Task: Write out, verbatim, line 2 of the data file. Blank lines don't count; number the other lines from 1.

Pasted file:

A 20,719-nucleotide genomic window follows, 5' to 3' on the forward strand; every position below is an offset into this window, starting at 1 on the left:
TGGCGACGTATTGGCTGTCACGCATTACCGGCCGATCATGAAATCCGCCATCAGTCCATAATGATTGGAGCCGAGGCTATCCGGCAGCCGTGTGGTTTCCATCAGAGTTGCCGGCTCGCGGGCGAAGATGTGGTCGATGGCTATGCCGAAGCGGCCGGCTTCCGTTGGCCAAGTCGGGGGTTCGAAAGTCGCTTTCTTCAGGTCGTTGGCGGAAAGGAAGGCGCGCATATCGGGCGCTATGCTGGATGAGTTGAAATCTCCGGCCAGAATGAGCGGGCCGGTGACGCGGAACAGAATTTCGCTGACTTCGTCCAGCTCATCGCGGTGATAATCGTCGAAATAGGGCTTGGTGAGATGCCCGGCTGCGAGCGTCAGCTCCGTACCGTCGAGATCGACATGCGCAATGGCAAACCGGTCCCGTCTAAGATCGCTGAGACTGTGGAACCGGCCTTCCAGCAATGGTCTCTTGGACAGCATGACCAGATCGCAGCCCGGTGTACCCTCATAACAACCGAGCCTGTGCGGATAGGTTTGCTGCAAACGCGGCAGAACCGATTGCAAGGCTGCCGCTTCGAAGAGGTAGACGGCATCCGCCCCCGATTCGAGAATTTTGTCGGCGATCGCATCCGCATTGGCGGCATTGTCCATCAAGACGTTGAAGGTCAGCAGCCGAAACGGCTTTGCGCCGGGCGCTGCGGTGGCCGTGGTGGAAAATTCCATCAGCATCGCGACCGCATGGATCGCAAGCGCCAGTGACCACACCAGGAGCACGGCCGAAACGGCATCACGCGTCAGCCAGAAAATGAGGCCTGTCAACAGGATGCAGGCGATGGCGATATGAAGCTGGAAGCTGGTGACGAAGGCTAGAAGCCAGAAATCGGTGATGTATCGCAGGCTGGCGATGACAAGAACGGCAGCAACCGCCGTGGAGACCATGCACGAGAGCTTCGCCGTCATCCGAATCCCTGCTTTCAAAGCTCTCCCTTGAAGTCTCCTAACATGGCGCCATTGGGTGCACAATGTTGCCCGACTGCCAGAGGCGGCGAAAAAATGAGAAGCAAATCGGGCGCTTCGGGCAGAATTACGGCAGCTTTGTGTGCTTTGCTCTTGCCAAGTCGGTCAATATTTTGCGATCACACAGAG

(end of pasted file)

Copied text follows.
TGGCGACGTATTGGCTGTCACGCATTACCGGCCGATCATGAAATCCGCCATCAGTCCATAATGATTGGAGCCGAGGCTATCCGGCAGCCGTGTGGTTTCCATCAGAGTTGCCGGCTCGCGGGCGAAGATGTGGTCGATGGCTATGCCGAAGCGGCCGGCTTCCGTTGGCCAAGTCGGGGGTTCGAAAGTCGCTTTCTTCAGGTCGTTGGCGGAAAGGAAGGCGCGCATATCGGGCGCTATGCTGGATGAGTTGAAATCTCCGGCCAGAATGAGCGGGCCGGTGACGCGGAACAGAATTTCGCTGACTTCGTCCAGCTCATCGCGGTGATAATCGTCGAAATAGGGCTTGGTGAGATGCCCGGCTGCGAGCGTCAGCTCCGTACCGTCGAGATCGACATGCGCAATGGCAAACCGGTCCCGTCTAAGATCGCTGAGACTGTGGAACCGGCCTTCCAGCAATGGTCTCTTGGACAGCATGACCAGATCGCAGCCCGGTGTACCCTCATAACAACCGAGCCTGTGCGGATAGGTTTGCTGCAAACGCGGCAGAACCGATTGCAAGGCTGCCGCTTCGAAGAGGTAGACGGCATCCGCCCCCGATTCGAGAATTTTGTCGGCGATCGCATCCGCATTGGCGGCATTGTCCATCAAGACGTTGAAGGTCAGCAGCCGAAACGGCTTTGCGCCGGGCGCTGCGGTGGCCGTGGTGGAAAATTCCATCAGCATCGCGACCGCATGGATCGCAAGCGCCAGTGACCACACCAGGAGCACGGCCGAAACGGCATCACGCGTCAGCCAGAAAATGAGGCCTGTCAACAGGATGCAGGCGATGGCGATATGAAGCTGGAAGCTGGTGACGAAGGCTAGAAGCCAGAAATCGGTGATGTATCGCAGGCTGGCGATGACAAGAACGGCAGCAACCGCCGTGGAGACCATGCACGAGAGCTTCGCCGTCATCCGAATCCCTGCTTTCAAAGCTCTCCCTTGAAGTCTCCTAACATGGCGCCATTGGGTGCACAATGTTGCCCGACTGCCAGAGGCGGCGAAAAAATGAGAAGCAAATCGGGCGCTTCGGGCAGAATTACGGCAGCTTTGTGTGCTTTGCTCTTGCCAAGTCGGTCAATATTTTGCGATCACACAGAG